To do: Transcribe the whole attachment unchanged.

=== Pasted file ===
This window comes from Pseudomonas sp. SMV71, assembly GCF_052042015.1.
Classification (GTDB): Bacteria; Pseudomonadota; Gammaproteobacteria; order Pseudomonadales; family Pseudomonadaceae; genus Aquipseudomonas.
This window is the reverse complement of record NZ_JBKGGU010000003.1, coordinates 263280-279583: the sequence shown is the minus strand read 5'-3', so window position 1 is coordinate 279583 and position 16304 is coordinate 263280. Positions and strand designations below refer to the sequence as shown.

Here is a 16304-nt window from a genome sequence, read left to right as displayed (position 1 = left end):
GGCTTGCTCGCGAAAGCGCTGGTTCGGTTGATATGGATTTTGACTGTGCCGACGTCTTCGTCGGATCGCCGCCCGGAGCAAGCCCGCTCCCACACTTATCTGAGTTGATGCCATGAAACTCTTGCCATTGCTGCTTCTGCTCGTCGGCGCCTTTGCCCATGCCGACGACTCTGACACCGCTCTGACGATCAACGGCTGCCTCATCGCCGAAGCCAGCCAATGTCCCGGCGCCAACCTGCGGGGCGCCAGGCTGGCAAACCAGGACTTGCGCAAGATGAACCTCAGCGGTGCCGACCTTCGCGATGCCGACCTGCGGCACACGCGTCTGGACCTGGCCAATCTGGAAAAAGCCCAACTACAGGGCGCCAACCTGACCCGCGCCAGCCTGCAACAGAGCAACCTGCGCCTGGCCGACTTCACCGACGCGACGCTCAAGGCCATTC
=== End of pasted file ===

This window comes from Pseudomonas sp. SMV71, assembly GCF_052042015.1.
Classification (GTDB): Bacteria; Pseudomonadota; Gammaproteobacteria; order Pseudomonadales; family Pseudomonadaceae; genus Aquipseudomonas.
This window is the reverse complement of record NZ_JBKGGU010000003.1, coordinates 263280-279583: the sequence shown is the minus strand read 5'-3', so window position 1 is coordinate 279583 and position 16304 is coordinate 263280. Positions and strand designations below refer to the sequence as shown.

Here is a 16304-nt window from a genome sequence, read left to right as displayed (position 1 = left end):
GGCTTGCTCGCGAAAGCGCTGGTTCGGTTGATATGGATTTTGACTGTGCCGACGTCTTCGTCGGATCGCCGCCCGGAGCAAGCCCGCTCCCACACTTATCTGAGTTGATGCCATGAAACTCTTGCCATTGCTGCTTCTGCTCGTCGGCGCCTTTGCCCATGCCGACGACTCTGACACCGCTCTGACGATCAACGGCTGCCTCATCGCCGAAGCCAGCCAATGTCCCGGCGCCAACCTGCGGGGCGCCAGGCTGGCAAACCAGGACTTGCGCAAGATGAACCTCAGCGGTGCCGACCTTCGCGATGCCGACCTGCGGCACACGCGTCTGGACCTGGCCAATCTGGAAAAAGCCCAACTACAGGGCGCCAACCTGACCCGCGCCAGCCTGCAACAGAGCAACCTGCGCCTGGCCGACTTCACCGACGCGACGCTCAAGGCCATTC